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Canadian Protestant Leaders Speak Out Against Church Boycott

Leaders of Canada’s largest Protestant denomination are speaking out against their church’s boycott of products made in Israeli settlements.

“We believe that this decision [to boycott] has damaged relationships that are vital to growing a just peace,” according to the website of United Against Boycott, which represents 47 leaders of the United Church of Canada.

“We commit ourselves to challenging the decision … through the processes of The United Church of Canada,” the website reads. ”We will work against the boycott campaign and the other policies including divestment and sanctions against Israel.”

Earlier this month, the church, which claims 2 million adherents, launched its Unsettling Goods campaign against three Israeli companies — Keter Plastic Ltd., SodaStream and Ahava — with factories in the West Bank. Churchgoers were urged not to buy their products and to avoid retailers carrying them.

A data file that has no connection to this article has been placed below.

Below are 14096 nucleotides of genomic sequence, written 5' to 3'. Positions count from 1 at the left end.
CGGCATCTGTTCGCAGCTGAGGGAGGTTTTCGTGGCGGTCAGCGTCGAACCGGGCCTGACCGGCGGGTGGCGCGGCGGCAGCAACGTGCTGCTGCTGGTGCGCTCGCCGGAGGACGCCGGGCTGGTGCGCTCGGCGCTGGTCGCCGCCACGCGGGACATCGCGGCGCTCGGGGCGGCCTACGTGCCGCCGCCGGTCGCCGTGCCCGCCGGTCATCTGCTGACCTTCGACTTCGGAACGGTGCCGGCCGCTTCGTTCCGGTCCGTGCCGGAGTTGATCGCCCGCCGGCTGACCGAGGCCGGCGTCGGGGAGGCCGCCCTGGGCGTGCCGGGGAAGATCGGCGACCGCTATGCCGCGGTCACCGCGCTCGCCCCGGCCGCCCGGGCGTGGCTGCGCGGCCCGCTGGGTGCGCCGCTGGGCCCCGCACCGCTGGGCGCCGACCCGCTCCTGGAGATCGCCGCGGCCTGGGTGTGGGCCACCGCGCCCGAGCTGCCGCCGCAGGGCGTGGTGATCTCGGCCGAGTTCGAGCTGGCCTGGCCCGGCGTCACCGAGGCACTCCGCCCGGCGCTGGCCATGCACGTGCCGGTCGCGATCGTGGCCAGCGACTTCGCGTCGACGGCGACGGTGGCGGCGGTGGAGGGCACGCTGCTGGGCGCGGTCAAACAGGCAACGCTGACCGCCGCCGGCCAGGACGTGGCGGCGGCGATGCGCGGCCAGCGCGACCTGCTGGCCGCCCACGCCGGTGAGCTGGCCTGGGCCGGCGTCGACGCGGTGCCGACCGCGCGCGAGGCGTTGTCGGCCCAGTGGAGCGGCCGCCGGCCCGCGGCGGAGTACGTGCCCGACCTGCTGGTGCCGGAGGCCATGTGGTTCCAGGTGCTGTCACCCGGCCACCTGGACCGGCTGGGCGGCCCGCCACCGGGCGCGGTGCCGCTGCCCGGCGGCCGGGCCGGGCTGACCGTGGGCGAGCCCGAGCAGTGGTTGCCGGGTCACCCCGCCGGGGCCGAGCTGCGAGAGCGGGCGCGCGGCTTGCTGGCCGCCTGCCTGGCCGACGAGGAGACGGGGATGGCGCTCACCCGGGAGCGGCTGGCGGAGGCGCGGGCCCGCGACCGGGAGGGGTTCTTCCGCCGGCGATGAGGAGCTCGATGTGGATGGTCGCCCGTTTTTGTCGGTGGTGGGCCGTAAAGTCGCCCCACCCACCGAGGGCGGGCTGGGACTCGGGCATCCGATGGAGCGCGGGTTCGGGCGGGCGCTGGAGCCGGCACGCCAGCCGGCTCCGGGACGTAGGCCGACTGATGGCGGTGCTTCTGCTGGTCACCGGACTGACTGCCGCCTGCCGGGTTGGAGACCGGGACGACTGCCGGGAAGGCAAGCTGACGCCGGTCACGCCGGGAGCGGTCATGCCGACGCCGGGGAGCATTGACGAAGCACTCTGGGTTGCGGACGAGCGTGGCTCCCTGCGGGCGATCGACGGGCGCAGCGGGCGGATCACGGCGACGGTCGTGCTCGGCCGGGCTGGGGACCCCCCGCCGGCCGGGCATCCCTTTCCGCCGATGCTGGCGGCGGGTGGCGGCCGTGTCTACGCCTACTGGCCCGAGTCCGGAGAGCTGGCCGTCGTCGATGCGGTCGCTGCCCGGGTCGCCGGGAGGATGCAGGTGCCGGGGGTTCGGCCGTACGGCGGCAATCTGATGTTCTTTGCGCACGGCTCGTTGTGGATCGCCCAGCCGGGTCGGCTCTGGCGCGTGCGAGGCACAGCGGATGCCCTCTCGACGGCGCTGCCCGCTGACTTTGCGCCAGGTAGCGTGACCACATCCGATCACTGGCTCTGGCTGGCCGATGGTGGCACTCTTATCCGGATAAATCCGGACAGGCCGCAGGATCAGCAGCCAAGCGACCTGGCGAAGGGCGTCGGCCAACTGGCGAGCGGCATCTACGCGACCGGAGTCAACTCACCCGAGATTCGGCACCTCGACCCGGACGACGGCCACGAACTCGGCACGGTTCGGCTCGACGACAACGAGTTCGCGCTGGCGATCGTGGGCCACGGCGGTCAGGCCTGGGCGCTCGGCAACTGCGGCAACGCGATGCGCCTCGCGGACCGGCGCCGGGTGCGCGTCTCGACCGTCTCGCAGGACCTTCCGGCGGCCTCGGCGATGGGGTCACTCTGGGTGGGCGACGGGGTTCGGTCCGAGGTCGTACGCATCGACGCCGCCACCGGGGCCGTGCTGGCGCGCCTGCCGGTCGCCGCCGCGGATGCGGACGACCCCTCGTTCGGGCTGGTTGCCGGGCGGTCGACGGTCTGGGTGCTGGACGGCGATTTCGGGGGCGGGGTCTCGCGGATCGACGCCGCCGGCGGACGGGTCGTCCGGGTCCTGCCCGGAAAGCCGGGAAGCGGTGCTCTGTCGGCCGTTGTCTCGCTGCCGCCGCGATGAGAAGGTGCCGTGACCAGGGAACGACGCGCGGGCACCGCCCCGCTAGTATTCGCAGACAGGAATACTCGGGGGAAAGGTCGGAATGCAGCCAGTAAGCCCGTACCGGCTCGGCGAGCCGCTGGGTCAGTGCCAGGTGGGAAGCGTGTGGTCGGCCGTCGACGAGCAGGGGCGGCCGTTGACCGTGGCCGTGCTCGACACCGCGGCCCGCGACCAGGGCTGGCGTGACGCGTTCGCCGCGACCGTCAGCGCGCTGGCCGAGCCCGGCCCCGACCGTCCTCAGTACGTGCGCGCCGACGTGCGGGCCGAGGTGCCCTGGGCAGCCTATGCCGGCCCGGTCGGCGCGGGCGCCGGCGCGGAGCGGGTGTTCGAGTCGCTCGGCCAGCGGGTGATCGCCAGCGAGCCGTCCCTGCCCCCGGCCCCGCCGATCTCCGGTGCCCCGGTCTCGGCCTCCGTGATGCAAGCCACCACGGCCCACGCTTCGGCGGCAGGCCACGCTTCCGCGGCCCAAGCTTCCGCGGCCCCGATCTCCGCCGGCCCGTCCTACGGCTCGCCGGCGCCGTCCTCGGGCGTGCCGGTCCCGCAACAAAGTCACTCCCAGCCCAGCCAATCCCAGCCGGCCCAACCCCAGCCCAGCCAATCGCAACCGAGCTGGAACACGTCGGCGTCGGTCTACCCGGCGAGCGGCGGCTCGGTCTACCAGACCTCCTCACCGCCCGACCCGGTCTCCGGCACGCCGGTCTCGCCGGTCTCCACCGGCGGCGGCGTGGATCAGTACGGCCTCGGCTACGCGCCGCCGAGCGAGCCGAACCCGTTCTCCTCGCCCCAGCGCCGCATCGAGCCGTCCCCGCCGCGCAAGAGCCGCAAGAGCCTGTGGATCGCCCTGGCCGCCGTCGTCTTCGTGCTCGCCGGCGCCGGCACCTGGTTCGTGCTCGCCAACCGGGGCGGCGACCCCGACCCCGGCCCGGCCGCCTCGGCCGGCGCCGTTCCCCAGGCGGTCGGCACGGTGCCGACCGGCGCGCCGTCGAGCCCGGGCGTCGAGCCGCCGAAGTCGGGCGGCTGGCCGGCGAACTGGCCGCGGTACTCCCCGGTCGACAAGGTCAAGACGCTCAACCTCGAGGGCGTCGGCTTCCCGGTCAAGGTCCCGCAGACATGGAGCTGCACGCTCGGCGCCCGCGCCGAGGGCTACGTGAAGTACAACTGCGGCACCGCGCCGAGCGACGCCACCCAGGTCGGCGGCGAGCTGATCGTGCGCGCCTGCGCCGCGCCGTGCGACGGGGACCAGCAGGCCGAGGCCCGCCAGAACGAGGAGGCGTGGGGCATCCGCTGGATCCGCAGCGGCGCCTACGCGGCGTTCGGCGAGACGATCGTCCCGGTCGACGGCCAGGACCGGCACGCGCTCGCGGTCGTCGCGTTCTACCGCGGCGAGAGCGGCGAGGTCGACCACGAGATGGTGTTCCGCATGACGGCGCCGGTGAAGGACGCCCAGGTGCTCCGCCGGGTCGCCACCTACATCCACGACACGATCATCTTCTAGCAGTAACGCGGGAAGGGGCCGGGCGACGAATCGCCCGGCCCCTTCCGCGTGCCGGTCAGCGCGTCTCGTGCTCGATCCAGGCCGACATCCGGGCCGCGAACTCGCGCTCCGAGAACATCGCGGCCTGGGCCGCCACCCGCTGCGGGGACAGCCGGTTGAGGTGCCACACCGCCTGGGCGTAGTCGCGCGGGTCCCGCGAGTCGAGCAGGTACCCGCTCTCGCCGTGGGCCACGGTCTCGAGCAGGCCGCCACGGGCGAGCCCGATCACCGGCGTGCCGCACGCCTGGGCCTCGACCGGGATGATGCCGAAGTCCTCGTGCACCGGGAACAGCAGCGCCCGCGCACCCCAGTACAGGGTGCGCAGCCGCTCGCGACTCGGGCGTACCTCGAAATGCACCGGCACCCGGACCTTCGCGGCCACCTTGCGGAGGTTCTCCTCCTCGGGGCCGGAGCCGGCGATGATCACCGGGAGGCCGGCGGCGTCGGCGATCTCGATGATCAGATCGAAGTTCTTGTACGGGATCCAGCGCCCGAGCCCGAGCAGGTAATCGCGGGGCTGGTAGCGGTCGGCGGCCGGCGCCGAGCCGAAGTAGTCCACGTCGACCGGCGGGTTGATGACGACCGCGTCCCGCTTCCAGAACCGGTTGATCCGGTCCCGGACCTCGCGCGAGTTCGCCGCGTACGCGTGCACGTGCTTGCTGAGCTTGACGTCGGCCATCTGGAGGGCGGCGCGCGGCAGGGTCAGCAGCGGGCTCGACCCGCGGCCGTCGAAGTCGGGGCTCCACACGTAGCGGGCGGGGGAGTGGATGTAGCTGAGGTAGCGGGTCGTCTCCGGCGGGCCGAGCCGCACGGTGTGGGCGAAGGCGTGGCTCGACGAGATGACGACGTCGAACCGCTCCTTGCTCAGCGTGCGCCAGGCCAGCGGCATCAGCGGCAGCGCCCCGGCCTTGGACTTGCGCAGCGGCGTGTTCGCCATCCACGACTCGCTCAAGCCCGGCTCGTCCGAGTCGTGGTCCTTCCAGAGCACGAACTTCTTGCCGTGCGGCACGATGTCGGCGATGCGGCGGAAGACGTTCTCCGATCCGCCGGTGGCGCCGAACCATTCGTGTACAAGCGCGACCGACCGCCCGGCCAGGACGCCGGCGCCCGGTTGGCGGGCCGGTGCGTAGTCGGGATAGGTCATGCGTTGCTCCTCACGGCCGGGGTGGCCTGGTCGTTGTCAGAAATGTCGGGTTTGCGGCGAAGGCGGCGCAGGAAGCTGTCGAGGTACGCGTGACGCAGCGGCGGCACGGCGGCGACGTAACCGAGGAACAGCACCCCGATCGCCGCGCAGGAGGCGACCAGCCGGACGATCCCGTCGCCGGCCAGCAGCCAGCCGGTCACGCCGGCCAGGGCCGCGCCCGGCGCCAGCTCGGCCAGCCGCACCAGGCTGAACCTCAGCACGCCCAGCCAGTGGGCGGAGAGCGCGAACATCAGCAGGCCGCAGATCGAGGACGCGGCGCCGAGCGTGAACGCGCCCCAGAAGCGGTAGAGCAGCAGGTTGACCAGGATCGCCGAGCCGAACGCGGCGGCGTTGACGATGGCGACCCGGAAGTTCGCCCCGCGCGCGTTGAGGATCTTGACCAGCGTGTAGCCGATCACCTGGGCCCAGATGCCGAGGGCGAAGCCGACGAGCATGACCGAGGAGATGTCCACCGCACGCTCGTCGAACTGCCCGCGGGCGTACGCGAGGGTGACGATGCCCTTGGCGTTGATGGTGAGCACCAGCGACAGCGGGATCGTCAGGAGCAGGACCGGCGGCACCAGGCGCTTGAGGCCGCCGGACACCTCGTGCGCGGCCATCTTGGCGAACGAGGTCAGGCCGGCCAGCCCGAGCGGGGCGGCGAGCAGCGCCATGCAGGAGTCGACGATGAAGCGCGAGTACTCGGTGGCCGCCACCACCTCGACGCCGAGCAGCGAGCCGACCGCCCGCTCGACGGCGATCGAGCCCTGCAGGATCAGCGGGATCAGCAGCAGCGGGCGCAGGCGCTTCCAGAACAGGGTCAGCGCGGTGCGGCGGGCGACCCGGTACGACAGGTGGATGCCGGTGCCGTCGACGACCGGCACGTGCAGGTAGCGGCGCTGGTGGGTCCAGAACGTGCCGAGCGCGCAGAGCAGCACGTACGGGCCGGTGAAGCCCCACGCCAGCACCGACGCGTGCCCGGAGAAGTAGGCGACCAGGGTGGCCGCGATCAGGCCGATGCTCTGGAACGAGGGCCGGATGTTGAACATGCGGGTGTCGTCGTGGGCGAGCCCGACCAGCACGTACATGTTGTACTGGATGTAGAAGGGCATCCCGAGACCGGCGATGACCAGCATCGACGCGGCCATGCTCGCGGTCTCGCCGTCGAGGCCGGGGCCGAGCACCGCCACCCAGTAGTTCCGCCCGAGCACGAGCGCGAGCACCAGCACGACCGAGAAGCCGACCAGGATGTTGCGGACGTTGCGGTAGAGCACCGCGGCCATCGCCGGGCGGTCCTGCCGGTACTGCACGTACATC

The boycott “clearly places the weight of responsibility on Israel for the continuation of the conflict and for the impoverished living conditions of the people of Palestine,” say the opponents of the boycott effort.

The Rev. John Joseph Mastandrea, spiritual leader of Toronto’s Metropolitan United Church and chair of Christian-Jewish Dialogue of Toronto, wrote a letter to the church’s moderator, or leader, rejecting the call to boycott and saying it has “significantly damaged Christian-Jewish relations here in Canada, an inevitable consequence of the United Church lending its name to a movement that can only be characterized as anti-Israel.”

Mastandrea told The Canadian Jewish News that the boycott upset him so much, he contemplated rescinding his ordination. A spokesman for the church moderator, the Right Rev. Gary Paterson, told The Canadian Jewish News that the boycott “is not about Israel” but to show that “the settlement project is diminishing the possibility of peace.”

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